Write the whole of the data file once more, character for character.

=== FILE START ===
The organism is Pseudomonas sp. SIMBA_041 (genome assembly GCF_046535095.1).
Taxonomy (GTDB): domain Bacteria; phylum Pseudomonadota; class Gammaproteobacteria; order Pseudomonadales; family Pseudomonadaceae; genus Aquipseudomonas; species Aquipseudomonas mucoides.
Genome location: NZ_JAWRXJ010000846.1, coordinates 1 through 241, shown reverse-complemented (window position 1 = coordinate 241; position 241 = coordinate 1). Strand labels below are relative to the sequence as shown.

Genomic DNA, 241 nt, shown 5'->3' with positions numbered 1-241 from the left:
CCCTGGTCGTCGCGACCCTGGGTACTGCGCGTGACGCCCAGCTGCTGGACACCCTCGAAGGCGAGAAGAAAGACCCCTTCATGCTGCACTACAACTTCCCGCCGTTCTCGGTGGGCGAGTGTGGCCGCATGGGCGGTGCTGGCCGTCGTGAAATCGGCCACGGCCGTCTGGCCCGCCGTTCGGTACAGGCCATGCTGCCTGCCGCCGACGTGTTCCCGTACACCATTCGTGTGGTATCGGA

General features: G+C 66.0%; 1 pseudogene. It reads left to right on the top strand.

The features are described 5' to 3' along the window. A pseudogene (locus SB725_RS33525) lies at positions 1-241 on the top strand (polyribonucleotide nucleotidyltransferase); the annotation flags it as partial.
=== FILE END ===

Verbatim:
The organism is Pseudomonas sp. SIMBA_041 (genome assembly GCF_046535095.1).
Taxonomy (GTDB): domain Bacteria; phylum Pseudomonadota; class Gammaproteobacteria; order Pseudomonadales; family Pseudomonadaceae; genus Aquipseudomonas; species Aquipseudomonas mucoides.
Genome location: NZ_JAWRXJ010000846.1, coordinates 1 through 241, shown reverse-complemented (window position 1 = coordinate 241; position 241 = coordinate 1). Strand labels below are relative to the sequence as shown.

Genomic DNA, 241 nt, shown 5'->3' with positions numbered 1-241 from the left:
CCCTGGTCGTCGCGACCCTGGGTACTGCGCGTGACGCCCAGCTGCTGGACACCCTCGAAGGCGAGAAGAAAGACCCCTTCATGCTGCACTACAACTTCCCGCCGTTCTCGGTGGGCGAGTGTGGCCGCATGGGCGGTGCTGGCCGTCGTGAAATCGGCCACGGCCGTCTGGCCCGCCGTTCGGTACAGGCCATGCTGCCTGCCGCCGACGTGTTCCCGTACACCATTCGTGTGGTATCGGA

General features: G+C 66.0%; 1 pseudogene. It reads left to right on the top strand.

The features are described 5' to 3' along the window. A pseudogene (locus SB725_RS33525) lies at positions 1-241 on the top strand (polyribonucleotide nucleotidyltransferase); the annotation flags it as partial.